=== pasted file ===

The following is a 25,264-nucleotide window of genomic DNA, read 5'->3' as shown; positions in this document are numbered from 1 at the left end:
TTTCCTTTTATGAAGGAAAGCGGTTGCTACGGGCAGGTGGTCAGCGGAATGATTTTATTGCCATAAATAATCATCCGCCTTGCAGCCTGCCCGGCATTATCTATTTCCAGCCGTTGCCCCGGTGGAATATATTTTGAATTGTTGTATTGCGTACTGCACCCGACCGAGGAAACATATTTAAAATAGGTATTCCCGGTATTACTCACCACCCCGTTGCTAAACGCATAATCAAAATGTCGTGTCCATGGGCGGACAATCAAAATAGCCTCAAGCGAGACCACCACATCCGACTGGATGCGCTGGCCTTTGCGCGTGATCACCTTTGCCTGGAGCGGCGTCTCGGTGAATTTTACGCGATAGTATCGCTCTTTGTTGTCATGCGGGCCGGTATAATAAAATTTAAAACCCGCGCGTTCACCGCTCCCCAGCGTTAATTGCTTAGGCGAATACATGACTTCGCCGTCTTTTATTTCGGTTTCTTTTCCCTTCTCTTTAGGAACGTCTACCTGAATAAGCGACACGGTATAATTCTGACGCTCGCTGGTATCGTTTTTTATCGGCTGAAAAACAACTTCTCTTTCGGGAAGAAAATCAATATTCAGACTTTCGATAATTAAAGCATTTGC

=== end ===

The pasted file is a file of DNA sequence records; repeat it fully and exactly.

The following is a 25,264-nucleotide window of genomic DNA, read 5'->3' as shown; positions in this document are numbered from 1 at the left end:
TTTCCTTTTATGAAGGAAAGCGGTTGCTACGGGCAGGTGGTCAGCGGAATGATTTTATTGCCATAAATAATCATCCGCCTTGCAGCCTGCCCGGCATTATCTATTTCCAGCCGTTGCCCCGGTGGAATATATTTTGAATTGTTGTATTGCGTACTGCACCCGACCGAGGAAACATATTTAAAATAGGTATTCCCGGTATTACTCACCACCCCGTTGCTAAACGCATAATCAAAATGTCGTGTCCATGGGCGGACAATCAAAATAGCCTCAAGCGAGACCACCACATCCGACTGGATGCGCTGGCCTTTGCGCGTGATCACCTTTGCCTGGAGCGGCGTCTCGGTGAATTTTACGCGATAGTATCGCTCTTTGTTGTCATGCGGGCCGGTATAATAAAATTTAAAACCCGCGCGTTCACCGCTCCCCAGCGTTAATTGCTTAGGCGAATACATGACTTCGCCGTCTTTTATTTCGGTTTCTTTTCCCTTCTCTTTAGGAACGTCTACCTGAATAAGCGACACGGTATAATTCTGACGCTCGCTGGTATCGTTTTTTATCGGCTGAAAAACAACTTCTCTTTCGGGAAGAAAATCAATATTCAGACTTTCGATAATTAAAGCATTTGC